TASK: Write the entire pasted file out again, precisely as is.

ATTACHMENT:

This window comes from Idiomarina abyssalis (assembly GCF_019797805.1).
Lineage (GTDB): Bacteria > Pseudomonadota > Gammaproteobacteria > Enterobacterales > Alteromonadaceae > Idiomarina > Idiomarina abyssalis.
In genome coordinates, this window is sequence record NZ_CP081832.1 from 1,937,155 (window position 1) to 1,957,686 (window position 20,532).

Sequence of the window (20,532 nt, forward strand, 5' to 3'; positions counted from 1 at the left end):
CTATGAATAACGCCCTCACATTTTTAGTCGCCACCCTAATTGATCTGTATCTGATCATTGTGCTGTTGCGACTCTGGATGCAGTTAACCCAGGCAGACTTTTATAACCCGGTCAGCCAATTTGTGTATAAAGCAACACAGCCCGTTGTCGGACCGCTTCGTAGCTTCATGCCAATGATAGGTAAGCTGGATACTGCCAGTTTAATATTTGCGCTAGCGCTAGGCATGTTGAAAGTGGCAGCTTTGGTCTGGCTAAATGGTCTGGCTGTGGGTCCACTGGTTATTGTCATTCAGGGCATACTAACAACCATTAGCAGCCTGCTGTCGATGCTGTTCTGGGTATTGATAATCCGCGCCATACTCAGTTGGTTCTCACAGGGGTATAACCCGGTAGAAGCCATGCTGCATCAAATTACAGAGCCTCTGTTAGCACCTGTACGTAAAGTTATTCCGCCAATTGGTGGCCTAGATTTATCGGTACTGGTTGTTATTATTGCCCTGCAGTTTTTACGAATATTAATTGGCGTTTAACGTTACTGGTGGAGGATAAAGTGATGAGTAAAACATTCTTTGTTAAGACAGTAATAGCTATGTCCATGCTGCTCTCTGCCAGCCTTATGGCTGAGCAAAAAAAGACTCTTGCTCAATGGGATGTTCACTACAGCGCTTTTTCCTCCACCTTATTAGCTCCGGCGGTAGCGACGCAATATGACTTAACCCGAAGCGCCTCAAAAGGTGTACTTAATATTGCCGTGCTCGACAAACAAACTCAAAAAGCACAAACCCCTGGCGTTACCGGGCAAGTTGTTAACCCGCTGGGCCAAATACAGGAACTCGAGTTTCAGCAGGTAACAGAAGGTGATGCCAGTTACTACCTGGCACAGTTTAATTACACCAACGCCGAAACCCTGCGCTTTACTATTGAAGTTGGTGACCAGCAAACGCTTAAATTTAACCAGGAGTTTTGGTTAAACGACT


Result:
This window comes from Idiomarina abyssalis (assembly GCF_019797805.1).
Lineage (GTDB): Bacteria > Pseudomonadota > Gammaproteobacteria > Enterobacterales > Alteromonadaceae > Idiomarina > Idiomarina abyssalis.
In genome coordinates, this window is sequence record NZ_CP081832.1 from 1,937,155 (window position 1) to 1,957,686 (window position 20,532).

Sequence of the window (20,532 nt, forward strand, 5' to 3'; positions counted from 1 at the left end):
CTATGAATAACGCCCTCACATTTTTAGTCGCCACCCTAATTGATCTGTATCTGATCATTGTGCTGTTGCGACTCTGGATGCAGTTAACCCAGGCAGACTTTTATAACCCGGTCAGCCAATTTGTGTATAAAGCAACACAGCCCGTTGTCGGACCGCTTCGTAGCTTCATGCCAATGATAGGTAAGCTGGATACTGCCAGTTTAATATTTGCGCTAGCGCTAGGCATGTTGAAAGTGGCAGCTTTGGTCTGGCTAAATGGTCTGGCTGTGGGTCCACTGGTTATTGTCATTCAGGGCATACTAACAACCATTAGCAGCCTGCTGTCGATGCTGTTCTGGGTATTGATAATCCGCGCCATACTCAGTTGGTTCTCACAGGGGTATAACCCGGTAGAAGCCATGCTGCATCAAATTACAGAGCCTCTGTTAGCACCTGTACGTAAAGTTATTCCGCCAATTGGTGGCCTAGATTTATCGGTACTGGTTGTTATTATTGCCCTGCAGTTTTTACGAATATTAATTGGCGTTTAACGTTACTGGTGGAGGATAAAGTGATGAGTAAAACATTCTTTGTTAAGACAGTAATAGCTATGTCCATGCTGCTCTCTGCCAGCCTTATGGCTGAGCAAAAAAAGACTCTTGCTCAATGGGATGTTCACTACAGCGCTTTTTCCTCCACCTTATTAGCTCCGGCGGTAGCGACGCAATATGACTTAACCCGAAGCGCCTCAAAAGGTGTACTTAATATTGCCGTGCTCGACAAACAAACTCAAAAAGCACAAACCCCTGGCGTTACCGGGCAAGTTGTTAACCCGCTGGGCCAAATACAGGAACTCGAGTTTCAGCAGGTAACAGAAGGTGATGCCAGTTACTACCTGGCACAGTTTAATTACACCAACGCCGAAACCCTGCGCTTTACTATTGAAGTTGGTGACCAGCAAACGCTTAAATTTAACCAGGAGTTTTGGTTAAACGACT